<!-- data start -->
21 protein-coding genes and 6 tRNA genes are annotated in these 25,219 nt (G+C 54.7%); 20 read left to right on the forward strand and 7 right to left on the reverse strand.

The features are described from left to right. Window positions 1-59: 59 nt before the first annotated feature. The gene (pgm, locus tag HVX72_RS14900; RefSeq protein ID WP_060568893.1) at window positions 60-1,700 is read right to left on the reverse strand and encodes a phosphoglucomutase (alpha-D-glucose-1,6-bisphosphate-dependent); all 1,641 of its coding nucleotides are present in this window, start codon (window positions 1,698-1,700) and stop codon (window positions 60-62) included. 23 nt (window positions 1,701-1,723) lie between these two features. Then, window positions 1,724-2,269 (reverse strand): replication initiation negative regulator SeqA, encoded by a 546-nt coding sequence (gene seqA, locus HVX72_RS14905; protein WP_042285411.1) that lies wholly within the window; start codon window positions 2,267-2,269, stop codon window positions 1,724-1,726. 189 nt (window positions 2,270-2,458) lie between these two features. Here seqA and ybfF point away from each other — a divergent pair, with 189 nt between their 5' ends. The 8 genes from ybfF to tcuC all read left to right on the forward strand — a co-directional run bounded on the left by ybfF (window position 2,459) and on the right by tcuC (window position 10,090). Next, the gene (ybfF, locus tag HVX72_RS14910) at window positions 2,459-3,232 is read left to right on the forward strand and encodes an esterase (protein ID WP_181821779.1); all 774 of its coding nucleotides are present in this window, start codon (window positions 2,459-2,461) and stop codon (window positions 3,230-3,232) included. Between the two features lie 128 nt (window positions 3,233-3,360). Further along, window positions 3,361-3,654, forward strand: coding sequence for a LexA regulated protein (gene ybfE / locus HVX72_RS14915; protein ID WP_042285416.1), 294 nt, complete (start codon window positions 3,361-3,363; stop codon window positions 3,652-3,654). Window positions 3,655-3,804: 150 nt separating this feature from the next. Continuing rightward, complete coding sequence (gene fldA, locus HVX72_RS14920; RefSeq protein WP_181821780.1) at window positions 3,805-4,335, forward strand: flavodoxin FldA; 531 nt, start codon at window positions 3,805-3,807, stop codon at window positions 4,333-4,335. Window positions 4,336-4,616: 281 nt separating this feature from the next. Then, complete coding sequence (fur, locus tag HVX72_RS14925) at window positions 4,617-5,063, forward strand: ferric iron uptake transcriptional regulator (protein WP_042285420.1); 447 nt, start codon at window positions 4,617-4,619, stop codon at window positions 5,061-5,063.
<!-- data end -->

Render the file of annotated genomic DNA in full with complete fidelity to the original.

21 protein-coding genes and 6 tRNA genes are annotated in these 25,219 nt (G+C 54.7%); 20 read left to right on the forward strand and 7 right to left on the reverse strand.

The features are described from left to right. Window positions 1-59: 59 nt before the first annotated feature. The gene (pgm, locus tag HVX72_RS14900; RefSeq protein ID WP_060568893.1) at window positions 60-1,700 is read right to left on the reverse strand and encodes a phosphoglucomutase (alpha-D-glucose-1,6-bisphosphate-dependent); all 1,641 of its coding nucleotides are present in this window, start codon (window positions 1,698-1,700) and stop codon (window positions 60-62) included. 23 nt (window positions 1,701-1,723) lie between these two features. Then, window positions 1,724-2,269 (reverse strand): replication initiation negative regulator SeqA, encoded by a 546-nt coding sequence (gene seqA, locus HVX72_RS14905; protein WP_042285411.1) that lies wholly within the window; start codon window positions 2,267-2,269, stop codon window positions 1,724-1,726. 189 nt (window positions 2,270-2,458) lie between these two features. Here seqA and ybfF point away from each other — a divergent pair, with 189 nt between their 5' ends. The 8 genes from ybfF to tcuC all read left to right on the forward strand — a co-directional run bounded on the left by ybfF (window position 2,459) and on the right by tcuC (window position 10,090). Next, the gene (ybfF, locus tag HVX72_RS14910) at window positions 2,459-3,232 is read left to right on the forward strand and encodes an esterase (protein ID WP_181821779.1); all 774 of its coding nucleotides are present in this window, start codon (window positions 2,459-2,461) and stop codon (window positions 3,230-3,232) included. Between the two features lie 128 nt (window positions 3,233-3,360). Further along, window positions 3,361-3,654, forward strand: coding sequence for a LexA regulated protein (gene ybfE / locus HVX72_RS14915; protein ID WP_042285416.1), 294 nt, complete (start codon window positions 3,361-3,363; stop codon window positions 3,652-3,654). Window positions 3,655-3,804: 150 nt separating this feature from the next. Continuing rightward, complete coding sequence (gene fldA, locus HVX72_RS14920; RefSeq protein WP_181821780.1) at window positions 3,805-4,335, forward strand: flavodoxin FldA; 531 nt, start codon at window positions 3,805-3,807, stop codon at window positions 4,333-4,335. Window positions 4,336-4,616: 281 nt separating this feature from the next. Then, complete coding sequence (fur, locus tag HVX72_RS14925) at window positions 4,617-5,063, forward strand: ferric iron uptake transcriptional regulator (protein WP_042285420.1); 447 nt, start codon at window positions 4,617-4,619, stop codon at window positions 5,061-5,063.